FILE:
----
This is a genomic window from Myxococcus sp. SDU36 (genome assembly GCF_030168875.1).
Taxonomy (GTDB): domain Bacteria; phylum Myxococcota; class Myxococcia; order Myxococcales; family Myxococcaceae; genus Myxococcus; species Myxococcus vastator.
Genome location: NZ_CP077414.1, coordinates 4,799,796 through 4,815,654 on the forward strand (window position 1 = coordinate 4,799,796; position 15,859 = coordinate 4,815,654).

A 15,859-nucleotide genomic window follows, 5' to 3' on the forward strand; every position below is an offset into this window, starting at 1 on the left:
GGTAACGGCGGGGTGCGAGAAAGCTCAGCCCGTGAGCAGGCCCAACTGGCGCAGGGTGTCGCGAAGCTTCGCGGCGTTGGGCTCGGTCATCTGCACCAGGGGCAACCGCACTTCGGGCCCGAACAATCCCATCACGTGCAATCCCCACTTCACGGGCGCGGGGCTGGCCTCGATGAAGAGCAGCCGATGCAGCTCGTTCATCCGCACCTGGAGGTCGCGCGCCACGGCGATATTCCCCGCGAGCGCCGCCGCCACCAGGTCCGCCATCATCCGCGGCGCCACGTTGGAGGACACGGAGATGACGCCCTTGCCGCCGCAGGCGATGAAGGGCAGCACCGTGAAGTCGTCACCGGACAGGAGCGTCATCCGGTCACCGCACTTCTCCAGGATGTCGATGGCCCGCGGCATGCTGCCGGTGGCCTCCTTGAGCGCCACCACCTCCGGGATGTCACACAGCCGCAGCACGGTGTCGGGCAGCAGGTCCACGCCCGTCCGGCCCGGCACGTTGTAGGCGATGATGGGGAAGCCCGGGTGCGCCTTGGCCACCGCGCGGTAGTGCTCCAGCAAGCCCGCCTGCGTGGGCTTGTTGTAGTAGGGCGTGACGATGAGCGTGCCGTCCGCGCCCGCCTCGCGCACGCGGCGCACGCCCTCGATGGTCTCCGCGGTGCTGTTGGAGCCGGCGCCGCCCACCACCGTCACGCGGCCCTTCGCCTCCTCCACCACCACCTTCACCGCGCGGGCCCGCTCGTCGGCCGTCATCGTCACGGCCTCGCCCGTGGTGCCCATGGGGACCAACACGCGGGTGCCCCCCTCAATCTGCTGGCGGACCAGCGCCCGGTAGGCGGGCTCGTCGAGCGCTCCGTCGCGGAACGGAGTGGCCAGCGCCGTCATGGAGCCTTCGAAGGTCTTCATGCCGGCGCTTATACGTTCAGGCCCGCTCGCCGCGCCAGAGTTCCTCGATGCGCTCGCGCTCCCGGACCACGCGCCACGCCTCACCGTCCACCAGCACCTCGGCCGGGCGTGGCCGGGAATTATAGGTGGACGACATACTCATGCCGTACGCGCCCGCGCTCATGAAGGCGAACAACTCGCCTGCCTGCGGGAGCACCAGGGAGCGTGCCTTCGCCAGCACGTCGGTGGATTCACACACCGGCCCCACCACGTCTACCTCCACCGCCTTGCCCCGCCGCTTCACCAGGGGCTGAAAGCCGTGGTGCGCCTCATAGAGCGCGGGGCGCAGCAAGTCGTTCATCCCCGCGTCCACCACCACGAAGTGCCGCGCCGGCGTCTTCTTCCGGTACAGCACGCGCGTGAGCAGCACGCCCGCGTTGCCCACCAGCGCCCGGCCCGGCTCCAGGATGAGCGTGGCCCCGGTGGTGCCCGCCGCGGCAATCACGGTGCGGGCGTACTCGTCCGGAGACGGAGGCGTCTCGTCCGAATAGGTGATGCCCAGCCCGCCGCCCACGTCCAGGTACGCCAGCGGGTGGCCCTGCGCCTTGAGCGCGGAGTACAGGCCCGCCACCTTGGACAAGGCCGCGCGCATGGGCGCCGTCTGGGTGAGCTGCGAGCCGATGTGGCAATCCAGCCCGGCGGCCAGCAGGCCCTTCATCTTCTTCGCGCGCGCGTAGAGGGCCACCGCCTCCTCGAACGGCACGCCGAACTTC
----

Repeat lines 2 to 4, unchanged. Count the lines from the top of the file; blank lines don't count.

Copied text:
Taxonomy (GTDB): domain Bacteria; phylum Myxococcota; class Myxococcia; order Myxococcales; family Myxococcaceae; genus Myxococcus; species Myxococcus vastator.
Genome location: NZ_CP077414.1, coordinates 4,799,796 through 4,815,654 on the forward strand (window position 1 = coordinate 4,799,796; position 15,859 = coordinate 4,815,654).

A 15,859-nucleotide genomic window follows, 5' to 3' on the forward strand; every position below is an offset into this window, starting at 1 on the left: